As cultural awakenings continue to play tug of war with public opinion — both old and new — the lines between sexism, objectification, and misogyny have blurred, as have the actions and treatments that cross these lines altogether. In this context, a post #metoo reconsideration of Britney Spears’ professional and personal trajectory was bound to occur. The treatment the young star received from the industry, the media, and even fans was on display for all to see, and, a couple decades since her heyday, most of it has not aged well. Considering that it all led up to a full-fledged mental breakdown, it deserves to be re-examined and called out in an enlightened world.
By contrast, Billie Eilish’s rise to fame occurred within a more socially aware era, and this along with other factors has made her career thus far a case study in how to do things differently — from the organic way her music was discovered by millions to the unflinching honesty of her lyrics to her image, which eschews the stereotypical belly-baring Barbie doll ideal for something more unique.
Both women just got the documentary treatment, and while the films and the singers have little in common, their stories are very much the same — young women navigating stardom, an inimitable connection with fans, probing press that seems to never get enough, and an air of sadness about the price each has paid and is paying for fame.
The New York Times documentary for Hulu called Framing Britney Spears came out last month, but Spears has been the source of concern due to her online behavior for some time now. Thanks to the #FreeBritney movement, this developed into a full-on fight for her freedom, with protestors making their presence known at the L.A. court hearings where she’s been trying to get out of the conservatorship that was imposed on her back in 2008.
Though she headlined a Vegas residency, judged a TV talent show, and has even maintained a steady relationship (with model Sam Asghari) for the past several years, her father continues to control her affairs with no end in sight.
Add to this, the curious wonder of the star’s social media. Something has been off about Spears posts for some time now — so much so many fans have been questioning if it’s even her who actually posts. (Her social media manager recently put out a statement refuting these rumors). But she often looks disheveled; she re-posts the same photos and videos multiple times and, as fans often note, she dresses in styles that seem stuck in the ‘90s. In between the sweaty selfies, dancing clips, and corny captions, there are flowery memes and the occasional video, on which she answers questions in a childlike voice that never addresses the one thing her fans really want to know: Are you OK?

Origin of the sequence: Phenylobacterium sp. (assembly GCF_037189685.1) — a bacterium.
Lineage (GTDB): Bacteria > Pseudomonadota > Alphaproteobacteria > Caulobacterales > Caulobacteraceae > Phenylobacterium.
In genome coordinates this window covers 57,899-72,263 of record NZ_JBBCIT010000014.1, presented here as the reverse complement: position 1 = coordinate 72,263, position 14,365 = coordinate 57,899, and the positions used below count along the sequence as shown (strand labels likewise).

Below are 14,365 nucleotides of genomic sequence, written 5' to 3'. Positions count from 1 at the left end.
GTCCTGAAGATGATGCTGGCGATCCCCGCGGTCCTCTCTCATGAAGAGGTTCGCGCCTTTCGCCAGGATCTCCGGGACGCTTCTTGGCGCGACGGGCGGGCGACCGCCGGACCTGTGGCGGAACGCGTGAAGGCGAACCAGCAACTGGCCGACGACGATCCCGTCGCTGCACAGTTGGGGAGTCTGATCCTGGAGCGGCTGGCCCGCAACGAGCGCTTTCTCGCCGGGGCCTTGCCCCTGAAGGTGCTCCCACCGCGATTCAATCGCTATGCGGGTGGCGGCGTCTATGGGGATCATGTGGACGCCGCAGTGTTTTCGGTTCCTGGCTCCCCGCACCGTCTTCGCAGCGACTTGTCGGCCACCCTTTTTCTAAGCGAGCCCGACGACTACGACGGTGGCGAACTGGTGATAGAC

Not A Girl, Not Yet A Woman
Nobody has to ask Eilish this question, because unlike Spears at the start of her career, the now 19-year-old lays everything out, even and especially the dark side of being who she is. Eilish’s rise to stardom is chronicled in R.J. Cutler’s just-released Apple+ doc The World’s A Little Blurry, which is notably as much about her family as it is about her.
“I can’t have one moment where I’m like ‘I don’t wanna do this,’” Eilish laments after someone on Instagram calls her out for being rude at a post-concert meet-and-greet. “I have to keep smiling and if I don’t, they hate me and think I’m horrible.” Mom Maggie Baird admits she failed her daughter that night by making her schmooze when she wasn’t feeling well, but Eilish’s acute awareness of what’s being said on social media illustrates a larger issue: online judgment can hurt anyone, but in the cumulative case of the young and famous, it can be devastating.
With the encouragement and support of her folks, Eilish aims for honesty — in interviews, in her music, and in this behind-the-scenes all-access documentary as well. She sings about the pain and uncertainty of adolescence in a quirky yet authentic way that’s extremely refreshing. Blowing up while living as a typical teen, making music with her brother Finneas in his bedroom in the Highland Park, CA home where they both grew up, she definitely encounters challenges adjusting to the chaos, adulation, and judgment, but you get the sense she’s going to be OK, not only because of parental involvement but because she knows exactly what to expect. In many respects, Britney, along with Billie’s childhood idol Justin Bieber, taught her all she needs to know about growing up in the public eye, and how mistakes can take a lifetime to be forgotten.
Cutler’s cameras were there to capture everything that happened the past 3 years — from Eilish’s songwriting sessions at home to touring the world with her family to her big Coachella performance to her Grammy sweep last year. We also see a bit of her dating life, the day she got her first car, and moments when she battles physical ailments including the ticks of Tourette’s Syndrome and weak knees and ankles from dance injury when she was a kid. She comes off vulnerable (just like the teary fans who mouth the words to her songs) but she is also strong-minded about her music, her image, and what she wants.
One gets the sense that Britney’s family may have loved her just as much as Billie’s, but they somehow lost control a long time ago. Whether Jamie Spears is the villain here as Framing portrays or simply trying to protect his daughter as recent interviews by his lawyer proclaim, the damage has been done either way.
All the Good Girls Go To Hell